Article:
- The Byzantine Generals’ Problem sounds like it belongs in the history books rather than in cryptocurrency whitepapers
- However, the principle behind it forms the cornerstone of blockchain technology
- What is the Byzantine Generals’ Problem, and how does it apply to crypto?
The Byzantine Generals’ Problem is something you’ll find in a number of cryptocurrency papers going back to Bitcoin, but its name alone offers nothing with regard to what it actually is or how it has any relation to the sector. In this piece we go through the why and wherefores of the Byzantine Generals’ Problem and explain how it matters and why crypto can help with it.
Not a Problem
The Byzantine Generals’ Problem is not based on an event from history, but is in fact a theoretical puzzle first posed by Leslie Lamport, Robert Shostak and Marshall Pease in ACM Transactions on Programming Languages and Systems, a scientific journal on programming languages published by the Association for Computing Machinery in 1982.
The puzzle in question is this – how can you ensure that multiple entities in different locations are able to agree on the same course of action before taking it? The question is one of consensus, which is something that blockchains know all about.
Obtaining General Agreement
Imagine a Byzantine era (395–1453) army that has an entire city encircled with its numerous divisions. The generals at the heads of these divisions must agree on a battle plan, with consensus being critical – they must agree on the next move and not deviate. However, there may be bad actors within the ranks, or the messages between the generals may get mislaid or mistranslated. This could lead to disparate action being taken, leading to potential disaster for the army.
Blockchains, of course, rely on consensus from multiple parties, so how can they protect against insider attacks, accidents, or mistakes? Lamport et al. suggest that the Byzantine army could withstand up to 1/3 of the generals being ‘traitors’ and still reach a consensus, meaning that as long as at least 2/3 of them are honest then consensus can be reached and the ‘right’ plan can be carried out.
In 1999, a paper was produced by Miguel Castro and Barbara Liskov that showed how decentralized systems could follow this principle through a Byzantine Fault Tolerance (BFT) algorithm. Systems that implemented a BFT algorithm could still function even when up to 1/3 of nodes were compromised in some way, Castro and Liskov noted, but would need some method of dissuading bad actors from attempting a coup in the first place.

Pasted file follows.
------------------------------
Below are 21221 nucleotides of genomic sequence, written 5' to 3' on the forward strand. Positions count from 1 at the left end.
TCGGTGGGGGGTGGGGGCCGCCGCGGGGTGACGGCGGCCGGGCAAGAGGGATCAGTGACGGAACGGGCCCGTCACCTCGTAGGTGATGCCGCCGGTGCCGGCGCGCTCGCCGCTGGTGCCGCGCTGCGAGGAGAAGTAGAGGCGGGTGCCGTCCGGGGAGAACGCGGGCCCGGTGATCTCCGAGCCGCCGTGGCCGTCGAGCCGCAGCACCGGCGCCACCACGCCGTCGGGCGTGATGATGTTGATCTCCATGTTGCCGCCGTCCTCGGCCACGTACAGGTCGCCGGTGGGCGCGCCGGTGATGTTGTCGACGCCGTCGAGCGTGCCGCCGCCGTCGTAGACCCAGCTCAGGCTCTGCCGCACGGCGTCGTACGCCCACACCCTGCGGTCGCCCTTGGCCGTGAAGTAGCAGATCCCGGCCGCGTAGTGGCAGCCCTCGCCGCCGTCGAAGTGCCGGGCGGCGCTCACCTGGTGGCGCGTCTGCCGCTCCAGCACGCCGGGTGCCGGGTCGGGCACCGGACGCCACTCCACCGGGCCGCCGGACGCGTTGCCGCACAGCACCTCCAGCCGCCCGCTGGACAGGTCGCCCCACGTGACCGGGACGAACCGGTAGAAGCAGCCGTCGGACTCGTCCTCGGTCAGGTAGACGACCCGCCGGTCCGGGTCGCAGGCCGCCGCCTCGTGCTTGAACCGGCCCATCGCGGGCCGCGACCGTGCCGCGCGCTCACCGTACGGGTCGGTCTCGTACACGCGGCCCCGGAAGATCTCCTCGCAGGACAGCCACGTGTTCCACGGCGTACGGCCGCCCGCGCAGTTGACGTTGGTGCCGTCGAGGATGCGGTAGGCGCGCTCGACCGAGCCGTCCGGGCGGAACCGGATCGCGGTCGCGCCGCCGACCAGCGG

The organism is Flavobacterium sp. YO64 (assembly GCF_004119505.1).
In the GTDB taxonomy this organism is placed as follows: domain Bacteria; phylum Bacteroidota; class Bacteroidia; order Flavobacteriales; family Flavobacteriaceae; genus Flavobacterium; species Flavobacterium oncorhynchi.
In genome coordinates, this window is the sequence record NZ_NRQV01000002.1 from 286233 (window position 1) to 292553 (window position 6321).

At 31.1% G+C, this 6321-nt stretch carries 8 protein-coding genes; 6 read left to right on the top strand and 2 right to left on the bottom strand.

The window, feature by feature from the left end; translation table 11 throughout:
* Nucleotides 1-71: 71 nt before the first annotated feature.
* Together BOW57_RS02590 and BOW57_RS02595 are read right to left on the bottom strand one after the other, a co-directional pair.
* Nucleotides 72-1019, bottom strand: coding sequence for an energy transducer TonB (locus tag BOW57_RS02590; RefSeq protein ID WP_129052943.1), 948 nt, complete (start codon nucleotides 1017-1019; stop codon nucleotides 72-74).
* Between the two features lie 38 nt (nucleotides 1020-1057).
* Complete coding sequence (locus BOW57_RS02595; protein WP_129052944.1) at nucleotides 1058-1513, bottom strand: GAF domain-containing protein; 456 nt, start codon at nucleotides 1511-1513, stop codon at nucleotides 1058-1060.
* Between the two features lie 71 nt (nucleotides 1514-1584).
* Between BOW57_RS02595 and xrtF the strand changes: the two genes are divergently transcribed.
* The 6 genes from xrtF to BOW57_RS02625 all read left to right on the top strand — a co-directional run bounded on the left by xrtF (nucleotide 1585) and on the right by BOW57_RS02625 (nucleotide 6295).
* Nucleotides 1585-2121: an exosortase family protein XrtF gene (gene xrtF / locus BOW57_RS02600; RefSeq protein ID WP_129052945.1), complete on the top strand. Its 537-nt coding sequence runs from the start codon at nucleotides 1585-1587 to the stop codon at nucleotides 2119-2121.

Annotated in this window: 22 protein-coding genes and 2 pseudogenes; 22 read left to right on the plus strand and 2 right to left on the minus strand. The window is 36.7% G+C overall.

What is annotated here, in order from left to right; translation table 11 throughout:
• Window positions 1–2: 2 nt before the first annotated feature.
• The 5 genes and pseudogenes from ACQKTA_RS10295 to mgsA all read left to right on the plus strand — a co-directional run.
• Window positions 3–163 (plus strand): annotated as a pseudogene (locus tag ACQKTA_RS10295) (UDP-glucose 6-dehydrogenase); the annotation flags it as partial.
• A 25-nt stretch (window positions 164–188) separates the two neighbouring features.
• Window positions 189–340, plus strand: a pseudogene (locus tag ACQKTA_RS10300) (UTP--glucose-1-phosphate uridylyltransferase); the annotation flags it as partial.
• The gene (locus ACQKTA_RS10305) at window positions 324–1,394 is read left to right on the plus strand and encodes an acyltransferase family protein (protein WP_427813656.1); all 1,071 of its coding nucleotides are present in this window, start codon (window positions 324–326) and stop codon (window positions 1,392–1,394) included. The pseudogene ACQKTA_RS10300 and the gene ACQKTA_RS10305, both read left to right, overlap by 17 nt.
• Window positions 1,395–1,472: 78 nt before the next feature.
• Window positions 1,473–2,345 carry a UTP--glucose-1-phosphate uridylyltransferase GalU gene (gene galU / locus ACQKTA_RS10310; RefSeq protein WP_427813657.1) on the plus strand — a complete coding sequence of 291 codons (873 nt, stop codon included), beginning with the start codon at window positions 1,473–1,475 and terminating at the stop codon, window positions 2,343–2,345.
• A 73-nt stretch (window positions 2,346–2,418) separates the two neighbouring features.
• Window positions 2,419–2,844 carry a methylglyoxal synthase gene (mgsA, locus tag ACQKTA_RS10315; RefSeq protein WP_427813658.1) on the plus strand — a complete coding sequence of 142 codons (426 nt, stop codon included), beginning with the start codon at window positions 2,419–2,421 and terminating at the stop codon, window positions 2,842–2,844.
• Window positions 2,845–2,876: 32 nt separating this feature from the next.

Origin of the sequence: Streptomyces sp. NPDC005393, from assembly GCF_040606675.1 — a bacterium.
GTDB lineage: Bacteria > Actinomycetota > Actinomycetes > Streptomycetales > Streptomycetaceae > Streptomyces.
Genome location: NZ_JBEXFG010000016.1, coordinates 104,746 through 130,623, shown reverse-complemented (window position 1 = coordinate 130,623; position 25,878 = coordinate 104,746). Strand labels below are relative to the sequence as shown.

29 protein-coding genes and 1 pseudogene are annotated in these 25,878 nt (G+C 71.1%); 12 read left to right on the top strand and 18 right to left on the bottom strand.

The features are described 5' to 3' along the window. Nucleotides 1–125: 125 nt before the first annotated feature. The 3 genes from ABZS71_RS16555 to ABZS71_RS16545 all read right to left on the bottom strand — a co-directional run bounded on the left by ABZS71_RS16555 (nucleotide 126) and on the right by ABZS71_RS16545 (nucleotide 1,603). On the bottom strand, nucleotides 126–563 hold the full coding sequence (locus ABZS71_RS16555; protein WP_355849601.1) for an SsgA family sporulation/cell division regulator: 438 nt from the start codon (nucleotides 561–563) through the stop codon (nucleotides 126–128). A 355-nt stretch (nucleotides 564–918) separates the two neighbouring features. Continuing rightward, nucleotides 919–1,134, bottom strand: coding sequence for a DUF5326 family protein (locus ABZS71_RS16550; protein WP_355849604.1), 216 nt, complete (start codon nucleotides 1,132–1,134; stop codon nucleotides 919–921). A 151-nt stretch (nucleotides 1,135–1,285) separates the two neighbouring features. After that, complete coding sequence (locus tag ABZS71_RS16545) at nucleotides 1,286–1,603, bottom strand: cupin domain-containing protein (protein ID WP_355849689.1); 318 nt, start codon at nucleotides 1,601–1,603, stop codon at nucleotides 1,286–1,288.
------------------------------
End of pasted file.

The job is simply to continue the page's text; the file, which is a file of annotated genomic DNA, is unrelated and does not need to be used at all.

Bitcoin put this BFT algorithm into practice in 2008 with its Proof-of-Work (PoW) consensus mechanism. This mechanism requires validators to put in time, effort, and money into confirming transactions, offering a practical barrier to those who might wish to undermine group consensus. While far from perfect, PoW nevertheless laid the foundations for the concept of practical interpretation of the BFT algorithm (pBFT) within blockchains.
Byzantine Generals’ Problem Will Always Exist
A number of consensus mechanisms have come and gone since Bitcoin’s emergence in 2008, with a more recent one, Icon’s LFT2, doing away with much of the communication required between the nodes and speeding it up hugely as a result without compromising on security. This is like giving our Byzantine generals smartphones with which to communicate, while Bitcoin restricts them to carrier pigeons.
No system can ever be 100% resilient against the Byzantine Generals Problem, but with the relatively few successful attacks on blockchains in the 11 years since Bitcoin was created, it’s pretty clear that the Byzantine Fault Tolerance approach is working pretty well more than 20 years on.